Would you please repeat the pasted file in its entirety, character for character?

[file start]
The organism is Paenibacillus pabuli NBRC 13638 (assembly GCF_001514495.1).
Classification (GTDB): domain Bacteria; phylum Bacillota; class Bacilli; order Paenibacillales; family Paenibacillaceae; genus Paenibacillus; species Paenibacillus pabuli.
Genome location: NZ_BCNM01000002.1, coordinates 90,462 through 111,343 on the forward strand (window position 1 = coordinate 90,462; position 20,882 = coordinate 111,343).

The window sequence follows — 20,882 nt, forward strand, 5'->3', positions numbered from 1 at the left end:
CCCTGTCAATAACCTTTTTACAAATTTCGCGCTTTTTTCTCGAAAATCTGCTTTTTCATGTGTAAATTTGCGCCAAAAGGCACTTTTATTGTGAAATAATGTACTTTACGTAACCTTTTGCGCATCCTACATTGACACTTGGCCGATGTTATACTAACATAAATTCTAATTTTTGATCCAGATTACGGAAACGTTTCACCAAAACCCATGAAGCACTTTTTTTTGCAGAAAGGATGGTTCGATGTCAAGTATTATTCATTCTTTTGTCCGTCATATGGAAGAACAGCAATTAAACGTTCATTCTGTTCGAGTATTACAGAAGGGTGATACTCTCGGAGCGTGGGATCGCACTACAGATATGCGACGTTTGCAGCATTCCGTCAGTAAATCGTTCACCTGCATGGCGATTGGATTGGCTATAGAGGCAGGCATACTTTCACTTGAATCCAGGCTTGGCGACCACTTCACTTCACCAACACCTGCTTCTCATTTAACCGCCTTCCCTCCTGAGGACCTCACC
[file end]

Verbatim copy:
The organism is Paenibacillus pabuli NBRC 13638 (assembly GCF_001514495.1).
Classification (GTDB): domain Bacteria; phylum Bacillota; class Bacilli; order Paenibacillales; family Paenibacillaceae; genus Paenibacillus; species Paenibacillus pabuli.
Genome location: NZ_BCNM01000002.1, coordinates 90,462 through 111,343 on the forward strand (window position 1 = coordinate 90,462; position 20,882 = coordinate 111,343).

The window sequence follows — 20,882 nt, forward strand, 5'->3', positions numbered from 1 at the left end:
CCCTGTCAATAACCTTTTTACAAATTTCGCGCTTTTTTCTCGAAAATCTGCTTTTTCATGTGTAAATTTGCGCCAAAAGGCACTTTTATTGTGAAATAATGTACTTTACGTAACCTTTTGCGCATCCTACATTGACACTTGGCCGATGTTATACTAACATAAATTCTAATTTTTGATCCAGATTACGGAAACGTTTCACCAAAACCCATGAAGCACTTTTTTTTGCAGAAAGGATGGTTCGATGTCAAGTATTATTCATTCTTTTGTCCGTCATATGGAAGAACAGCAATTAAACGTTCATTCTGTTCGAGTATTACAGAAGGGTGATACTCTCGGAGCGTGGGATCGCACTACAGATATGCGACGTTTGCAGCATTCCGTCAGTAAATCGTTCACCTGCATGGCGATTGGATTGGCTATAGAGGCAGGCATACTTTCACTTGAATCCAGGCTTGGCGACCACTTCACTTCACCAACACCTGCTTCTCATTTAACCGCCTTCCCTCCTGAGGACCTCACC